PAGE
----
SAN FRANCISCO – San Francisco is set to host a major exhibition later this month that explores Muslims’ dress code, displaying Islamic culture within a fashion context.
“We researched and interviewed designers in different areas of the globe, from the Middle East to Malaysia to Indonesia, and understood that there was this emergent outburst of energy and creativity coming from a lot of Muslim majority countries,” said Laura Camerlengo, the associate curator of costume and textiles for the Fine Arts Museums of San Francisco, and one of the organizers of the exhibition, Wisconsin Muslim Journal reported.
“As such, a lot of the focus of the exhibition is on designers from these countries, and emerging designers.”
Focusing on Muslim women fashion, Contemporary Muslim Fashions will take over San Francisco’s de Young Museum from September 22, to shed a light on the evolution of Islamic style via Nike hijabs, online influencers, and couture gowns.
The show will explore modest fashion over the past few years, focusing on the role of hijab and sportswear.
It will also show custom designs from couturiers including Oscar De La Renta and Yves Saint Laurent, designed to accommodate religious considerations.
The show also touches on communities in Europe and the US and features contributions from up-and-coming British designers, such as athleisure entrepreneur Yasmin Sobeih.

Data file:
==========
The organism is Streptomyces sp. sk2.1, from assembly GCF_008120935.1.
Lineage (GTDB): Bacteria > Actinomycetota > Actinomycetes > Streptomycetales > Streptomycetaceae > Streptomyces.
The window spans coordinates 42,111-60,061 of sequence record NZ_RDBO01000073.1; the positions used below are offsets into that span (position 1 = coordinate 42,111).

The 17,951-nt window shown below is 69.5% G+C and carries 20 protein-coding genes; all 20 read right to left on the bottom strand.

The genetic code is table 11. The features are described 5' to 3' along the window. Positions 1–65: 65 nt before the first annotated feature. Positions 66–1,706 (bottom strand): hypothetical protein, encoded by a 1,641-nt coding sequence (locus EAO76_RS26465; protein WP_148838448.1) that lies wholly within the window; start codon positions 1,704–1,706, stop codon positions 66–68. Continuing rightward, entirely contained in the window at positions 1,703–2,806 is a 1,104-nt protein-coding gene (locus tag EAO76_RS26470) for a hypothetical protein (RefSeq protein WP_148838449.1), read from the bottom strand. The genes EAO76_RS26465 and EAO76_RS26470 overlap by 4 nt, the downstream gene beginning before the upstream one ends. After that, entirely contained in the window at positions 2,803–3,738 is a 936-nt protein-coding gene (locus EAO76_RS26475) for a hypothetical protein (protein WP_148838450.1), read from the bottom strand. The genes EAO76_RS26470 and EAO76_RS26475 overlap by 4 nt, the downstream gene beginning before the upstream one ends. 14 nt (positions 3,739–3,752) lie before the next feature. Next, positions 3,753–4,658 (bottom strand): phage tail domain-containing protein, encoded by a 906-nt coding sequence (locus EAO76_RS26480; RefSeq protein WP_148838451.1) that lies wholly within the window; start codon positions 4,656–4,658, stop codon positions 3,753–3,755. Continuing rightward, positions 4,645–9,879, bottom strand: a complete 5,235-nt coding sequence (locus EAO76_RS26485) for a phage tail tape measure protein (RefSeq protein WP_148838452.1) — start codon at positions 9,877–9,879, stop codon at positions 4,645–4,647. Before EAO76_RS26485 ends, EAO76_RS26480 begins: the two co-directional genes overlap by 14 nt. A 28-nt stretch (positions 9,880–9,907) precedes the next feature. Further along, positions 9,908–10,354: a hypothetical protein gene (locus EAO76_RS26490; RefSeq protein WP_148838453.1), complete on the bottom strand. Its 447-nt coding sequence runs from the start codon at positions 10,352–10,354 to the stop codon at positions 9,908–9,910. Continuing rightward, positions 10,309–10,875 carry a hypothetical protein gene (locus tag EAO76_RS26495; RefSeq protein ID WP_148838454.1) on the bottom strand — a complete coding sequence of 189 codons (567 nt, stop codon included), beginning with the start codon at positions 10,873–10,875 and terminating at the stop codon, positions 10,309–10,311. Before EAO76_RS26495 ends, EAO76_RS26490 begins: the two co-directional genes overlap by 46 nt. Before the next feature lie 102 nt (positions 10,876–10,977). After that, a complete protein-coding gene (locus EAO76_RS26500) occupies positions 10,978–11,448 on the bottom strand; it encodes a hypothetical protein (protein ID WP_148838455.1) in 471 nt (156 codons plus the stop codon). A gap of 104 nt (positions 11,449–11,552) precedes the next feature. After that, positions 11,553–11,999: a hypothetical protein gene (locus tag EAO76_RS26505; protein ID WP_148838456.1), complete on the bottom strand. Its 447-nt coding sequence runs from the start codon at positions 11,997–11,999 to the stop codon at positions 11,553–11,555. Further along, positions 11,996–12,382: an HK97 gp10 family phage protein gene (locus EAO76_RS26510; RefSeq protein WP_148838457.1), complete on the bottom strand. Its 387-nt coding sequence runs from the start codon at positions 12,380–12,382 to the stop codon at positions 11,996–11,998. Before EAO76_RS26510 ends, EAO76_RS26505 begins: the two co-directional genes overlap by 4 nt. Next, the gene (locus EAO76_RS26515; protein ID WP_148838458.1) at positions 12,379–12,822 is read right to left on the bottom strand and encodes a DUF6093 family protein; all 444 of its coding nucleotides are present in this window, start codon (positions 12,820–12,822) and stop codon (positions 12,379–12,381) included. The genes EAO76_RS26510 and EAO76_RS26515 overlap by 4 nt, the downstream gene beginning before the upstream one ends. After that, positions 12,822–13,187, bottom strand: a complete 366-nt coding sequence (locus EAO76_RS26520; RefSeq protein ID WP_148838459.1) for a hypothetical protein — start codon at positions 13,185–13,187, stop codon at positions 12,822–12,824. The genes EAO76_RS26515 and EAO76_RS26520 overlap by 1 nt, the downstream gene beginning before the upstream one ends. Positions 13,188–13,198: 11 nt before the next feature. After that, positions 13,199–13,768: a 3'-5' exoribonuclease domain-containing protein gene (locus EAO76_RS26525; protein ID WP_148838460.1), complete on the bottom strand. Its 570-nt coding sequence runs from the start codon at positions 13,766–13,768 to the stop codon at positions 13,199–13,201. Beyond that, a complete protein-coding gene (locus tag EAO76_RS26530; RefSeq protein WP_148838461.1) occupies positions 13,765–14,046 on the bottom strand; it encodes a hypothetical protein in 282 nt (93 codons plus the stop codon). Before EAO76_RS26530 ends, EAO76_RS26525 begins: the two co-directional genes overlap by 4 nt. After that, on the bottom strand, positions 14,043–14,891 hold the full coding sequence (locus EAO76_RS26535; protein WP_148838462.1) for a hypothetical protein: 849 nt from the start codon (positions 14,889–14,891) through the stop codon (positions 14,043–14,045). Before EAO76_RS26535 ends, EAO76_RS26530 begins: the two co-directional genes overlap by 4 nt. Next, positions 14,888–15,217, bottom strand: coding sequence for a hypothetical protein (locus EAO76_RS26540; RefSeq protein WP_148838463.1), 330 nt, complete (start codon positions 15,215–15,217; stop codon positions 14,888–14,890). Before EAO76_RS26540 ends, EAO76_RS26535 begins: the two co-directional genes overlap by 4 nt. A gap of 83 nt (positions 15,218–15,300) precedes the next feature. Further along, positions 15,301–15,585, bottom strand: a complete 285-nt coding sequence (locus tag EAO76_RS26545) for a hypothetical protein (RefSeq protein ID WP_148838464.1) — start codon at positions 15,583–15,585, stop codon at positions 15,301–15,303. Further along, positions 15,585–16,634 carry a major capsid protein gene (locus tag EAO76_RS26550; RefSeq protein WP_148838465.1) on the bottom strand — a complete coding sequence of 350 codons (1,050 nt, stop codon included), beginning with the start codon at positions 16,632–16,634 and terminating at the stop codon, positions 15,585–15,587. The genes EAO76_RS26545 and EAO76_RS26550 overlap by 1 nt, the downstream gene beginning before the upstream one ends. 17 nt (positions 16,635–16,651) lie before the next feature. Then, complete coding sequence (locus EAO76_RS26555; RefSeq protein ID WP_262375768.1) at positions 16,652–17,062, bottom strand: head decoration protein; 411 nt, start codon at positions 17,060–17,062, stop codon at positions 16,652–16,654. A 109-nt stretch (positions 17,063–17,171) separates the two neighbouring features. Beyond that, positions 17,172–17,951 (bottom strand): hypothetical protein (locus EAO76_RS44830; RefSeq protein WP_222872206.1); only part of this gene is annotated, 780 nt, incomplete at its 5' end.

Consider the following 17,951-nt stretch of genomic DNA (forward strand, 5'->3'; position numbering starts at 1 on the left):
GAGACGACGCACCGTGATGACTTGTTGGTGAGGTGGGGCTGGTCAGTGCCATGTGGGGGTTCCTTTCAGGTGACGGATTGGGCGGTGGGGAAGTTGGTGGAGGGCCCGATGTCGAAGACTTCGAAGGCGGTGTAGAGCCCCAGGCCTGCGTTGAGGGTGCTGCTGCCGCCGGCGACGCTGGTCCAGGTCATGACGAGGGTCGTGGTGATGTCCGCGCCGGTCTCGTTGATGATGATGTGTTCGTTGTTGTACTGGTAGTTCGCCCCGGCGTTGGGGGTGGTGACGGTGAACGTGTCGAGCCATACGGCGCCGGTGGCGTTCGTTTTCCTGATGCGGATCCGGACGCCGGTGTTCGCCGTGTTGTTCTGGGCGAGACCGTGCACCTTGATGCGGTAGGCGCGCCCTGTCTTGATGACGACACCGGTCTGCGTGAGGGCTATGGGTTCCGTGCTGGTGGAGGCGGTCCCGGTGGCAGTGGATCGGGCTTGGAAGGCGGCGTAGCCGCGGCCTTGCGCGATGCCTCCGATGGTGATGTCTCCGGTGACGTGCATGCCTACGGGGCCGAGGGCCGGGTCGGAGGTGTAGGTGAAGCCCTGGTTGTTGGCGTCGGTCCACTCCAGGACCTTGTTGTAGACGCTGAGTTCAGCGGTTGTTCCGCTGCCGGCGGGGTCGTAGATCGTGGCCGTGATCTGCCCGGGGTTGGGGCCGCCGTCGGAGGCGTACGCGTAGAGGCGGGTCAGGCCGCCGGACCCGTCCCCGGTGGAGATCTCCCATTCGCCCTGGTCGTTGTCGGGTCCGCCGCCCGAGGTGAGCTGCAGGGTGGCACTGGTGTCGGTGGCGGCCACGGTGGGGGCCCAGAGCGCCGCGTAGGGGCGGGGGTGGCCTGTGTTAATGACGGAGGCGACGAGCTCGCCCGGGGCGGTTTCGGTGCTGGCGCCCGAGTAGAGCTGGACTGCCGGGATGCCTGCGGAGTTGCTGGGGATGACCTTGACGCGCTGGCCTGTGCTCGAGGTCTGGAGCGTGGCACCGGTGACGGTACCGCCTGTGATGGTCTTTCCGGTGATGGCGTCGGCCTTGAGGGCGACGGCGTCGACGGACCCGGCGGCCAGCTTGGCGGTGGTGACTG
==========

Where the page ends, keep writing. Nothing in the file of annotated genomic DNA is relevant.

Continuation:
“The exhibition shows both regional differences, but also the commonality across the globe,” added Jill D’Alessandro, a fellow organizer and curator of costume and textile arts.
“In some areas, we’ve done that through photographic representation and film. We also have a section on social media and art photography”.
It’s hoped this showcase will replicate the success of some of the more recent fashion exhibitions.
The show, which will run until 6 January 2019, will feature a selection of diasporic fashion, which includes designs by US label Slow Factory, founded by Lebanese-born Celine Semaan who partnered with the American Civil Liberties Union to create a collection opposing Donald Trump’s ‘Muslim ban’ silk scarves embellished with the word ‘banned’, and a bomber jacket with the US First Amendment written in English and Arabic.
“We decided to mount the exhibition prior to our current president, but it is an important time for us to do it,” adds Camerlengo.
“So many of the artists and designers we have worked with have talked about the role of fashion as an agent for positive change”.
Islam emphasizes the concept of decency and modesty. In many authentic prophetic hadiths, it has been quoted that “modesty is part of faith”. And Islamic dress code is part of that overall teaching.
The majority of Islamic scholars agree that modesty is mandatory for both Muslim men and women.
Shari`ah requires females to cover their bodies except for the face and the palms, while men are ordered to cover everything from the navel to the knees.
Non-Muslim international fashion lines and retailers are also trying to tap into the niche market for modest clothing.
For example, high-end label Dolce & Gabbana has lately released a collection of headscarves and coordinated abayas, the loose robes worn by some Muslim women.
According to IFDC, Muslims are expected to spend $322 billion on fashion in 2018. This figure is projected to grow as the Muslim population will expand to 2.2 billion by 2030.